Six months after U.S. EPA's first round of climate change regulations kicked in, the rules requiring new power plants and factories to get permits for their greenhouse gas emissions are being expanded to more facilities today.
The program has now entered "Phase 2," meaning that any new or modified facility will need an air pollution permit if it would release more than 75,000 or 100,000 tons of carbon dioxide. Up until today, the CO2 limits only applied to facilities that would have needed a permit anyway because they would release large amounts of "criteria" pollutants that lead to soot and smog.
Bill Becker, executive director of the National Association of Clean Air Agencies, said states have a better grasp of what to do in Phase 2 because they have had six months of experience with the program.
When it came out with the "tailoring rule," which set the July 1 start date, EPA said that about 550 more facilities will now need Title V operating permits and about 900 more per year will need preconstruction permits.
"While there still remain daunting challenges for some agencies, especially those that are strapped in their resources, by and large it is working well throughout most of the states," Becker said today. "We're not hearing many complaints."
Most of the new permits are expected to go to landfills, which allow greenhouse gases such as methane to escape into the air as trash decomposes, or manufacturing plants. Factories could trigger the new requirements if they use natural gas-fired boilers, which release carbon dioxide but release very little soot or smog-forming gases, Becker said.
The transition to Phase 2 was quiet; it came without fanfare from EPA and was largely unheralded by either supporters or critics of the agency's plan to cut down on gases that are linked to climate change.
Jeff Holmstead, an industry attorney at Bracewell & Giuliani LLP who was EPA's air chief during the George W. Bush administration, said there have not been many permit applications, in part because of the bad economy but also because companies are waiting on the sidelines to see what the rules will look like.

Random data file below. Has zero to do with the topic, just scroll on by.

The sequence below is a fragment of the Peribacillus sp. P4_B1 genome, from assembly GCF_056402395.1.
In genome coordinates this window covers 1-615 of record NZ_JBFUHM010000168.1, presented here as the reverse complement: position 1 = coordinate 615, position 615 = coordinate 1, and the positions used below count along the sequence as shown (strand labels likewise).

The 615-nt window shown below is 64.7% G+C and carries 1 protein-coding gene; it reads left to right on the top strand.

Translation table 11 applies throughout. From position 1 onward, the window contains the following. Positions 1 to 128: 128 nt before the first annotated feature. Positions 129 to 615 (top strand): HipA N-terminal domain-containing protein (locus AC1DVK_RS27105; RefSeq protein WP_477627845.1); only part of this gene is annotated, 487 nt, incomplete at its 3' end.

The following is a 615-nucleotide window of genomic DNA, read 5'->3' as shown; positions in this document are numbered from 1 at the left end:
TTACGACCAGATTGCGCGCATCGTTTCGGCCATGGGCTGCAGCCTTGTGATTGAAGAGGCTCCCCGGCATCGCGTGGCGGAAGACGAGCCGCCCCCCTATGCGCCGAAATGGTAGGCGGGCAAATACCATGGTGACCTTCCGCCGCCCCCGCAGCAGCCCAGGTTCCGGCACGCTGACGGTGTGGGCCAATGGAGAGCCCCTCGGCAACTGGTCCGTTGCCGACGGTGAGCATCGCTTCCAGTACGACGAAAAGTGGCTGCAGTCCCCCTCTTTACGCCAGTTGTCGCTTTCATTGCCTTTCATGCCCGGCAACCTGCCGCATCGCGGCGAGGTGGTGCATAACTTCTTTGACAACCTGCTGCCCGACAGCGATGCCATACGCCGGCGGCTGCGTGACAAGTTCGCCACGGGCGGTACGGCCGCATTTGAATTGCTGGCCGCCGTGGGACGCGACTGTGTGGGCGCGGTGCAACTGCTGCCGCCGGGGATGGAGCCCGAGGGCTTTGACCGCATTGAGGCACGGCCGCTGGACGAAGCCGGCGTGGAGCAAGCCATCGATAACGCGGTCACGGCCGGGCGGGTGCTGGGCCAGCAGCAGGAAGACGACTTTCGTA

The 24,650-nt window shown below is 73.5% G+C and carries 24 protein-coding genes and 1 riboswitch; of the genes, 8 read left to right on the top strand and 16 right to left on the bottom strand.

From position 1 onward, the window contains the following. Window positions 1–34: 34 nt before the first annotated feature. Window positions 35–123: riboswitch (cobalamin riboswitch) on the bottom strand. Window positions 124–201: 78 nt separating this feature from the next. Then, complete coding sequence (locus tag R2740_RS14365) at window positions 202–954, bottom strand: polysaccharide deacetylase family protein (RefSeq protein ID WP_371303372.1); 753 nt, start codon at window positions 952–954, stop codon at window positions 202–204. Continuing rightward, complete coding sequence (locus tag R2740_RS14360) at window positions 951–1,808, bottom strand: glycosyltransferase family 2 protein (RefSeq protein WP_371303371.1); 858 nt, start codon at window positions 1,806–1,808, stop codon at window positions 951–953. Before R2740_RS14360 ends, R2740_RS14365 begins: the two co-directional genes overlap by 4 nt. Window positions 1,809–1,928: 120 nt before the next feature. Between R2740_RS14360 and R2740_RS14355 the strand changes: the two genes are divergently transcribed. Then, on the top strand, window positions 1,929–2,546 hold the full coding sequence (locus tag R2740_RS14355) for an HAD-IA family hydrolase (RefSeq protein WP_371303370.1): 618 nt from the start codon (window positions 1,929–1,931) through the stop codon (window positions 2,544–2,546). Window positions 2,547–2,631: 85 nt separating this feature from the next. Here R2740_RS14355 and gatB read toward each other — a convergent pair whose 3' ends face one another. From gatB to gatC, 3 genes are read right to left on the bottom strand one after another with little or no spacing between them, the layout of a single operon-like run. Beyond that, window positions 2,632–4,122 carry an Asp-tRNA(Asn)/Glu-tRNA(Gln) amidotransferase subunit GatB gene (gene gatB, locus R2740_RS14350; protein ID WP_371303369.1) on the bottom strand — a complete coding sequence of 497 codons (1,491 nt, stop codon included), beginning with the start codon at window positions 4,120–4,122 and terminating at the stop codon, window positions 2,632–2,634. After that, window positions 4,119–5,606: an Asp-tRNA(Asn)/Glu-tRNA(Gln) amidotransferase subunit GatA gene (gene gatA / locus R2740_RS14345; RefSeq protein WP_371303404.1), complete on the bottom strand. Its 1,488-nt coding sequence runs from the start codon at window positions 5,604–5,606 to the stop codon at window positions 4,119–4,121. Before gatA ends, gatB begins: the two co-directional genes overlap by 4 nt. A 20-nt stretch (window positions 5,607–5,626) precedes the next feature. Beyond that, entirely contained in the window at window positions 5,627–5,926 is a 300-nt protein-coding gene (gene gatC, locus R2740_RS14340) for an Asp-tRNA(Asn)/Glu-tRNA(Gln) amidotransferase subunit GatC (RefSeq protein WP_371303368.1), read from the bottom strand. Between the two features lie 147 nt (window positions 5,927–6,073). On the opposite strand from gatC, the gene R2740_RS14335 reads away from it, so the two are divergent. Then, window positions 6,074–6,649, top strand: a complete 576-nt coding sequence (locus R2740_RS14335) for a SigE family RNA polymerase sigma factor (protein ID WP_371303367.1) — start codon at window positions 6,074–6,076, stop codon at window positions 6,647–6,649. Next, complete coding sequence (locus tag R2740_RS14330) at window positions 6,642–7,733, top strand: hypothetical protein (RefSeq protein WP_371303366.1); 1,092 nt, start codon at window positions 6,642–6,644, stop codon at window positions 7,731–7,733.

"There's no doubt that there's a lot of construction that's not happening," Holmstead said.
State and local agencies, which write most of the air permits, have shied away from doing too much with the program. They are the ones who decide whether plants are using the best available control technology (BACT) for their carbon emissions, and so far, they have taken that to mean using the most energy-efficient equipment available.
EPA has largely stood to the side other than to offer a few technical suggestions, despite claims by industry lobbyists that the agency would use the program to crack down heavily on fossil fuels in the absence of a climate change program from Congress.
That situation has not materialized. Earlier this week, the Michigan Department of Environmental Quality finalized the first permit for a new coal-fired power plant, in line with an earlier draft permit that drew kind words from EPA (E&ENews PM, June 29).
The state decided that carbon capture technology was not available but required the plant to burn a mixture of 95 percent coal and 5 percent biomass, which state officials decided would ease the total amount of carbon dioxide in the atmosphere.
Vince Hellwig, the air quality chief at the Michigan Department of Environmental Quality, said that writing CO2 limits into the permit was a learning experience. But the draft permit came out just a few months after the new rules took effect, showing it was not the kind of disruptive change that some critics feared.
"It was a little bit different, but in many ways the same," Hellwig said in an interview. "You go through the same steps, the same process, for any BACT analysis."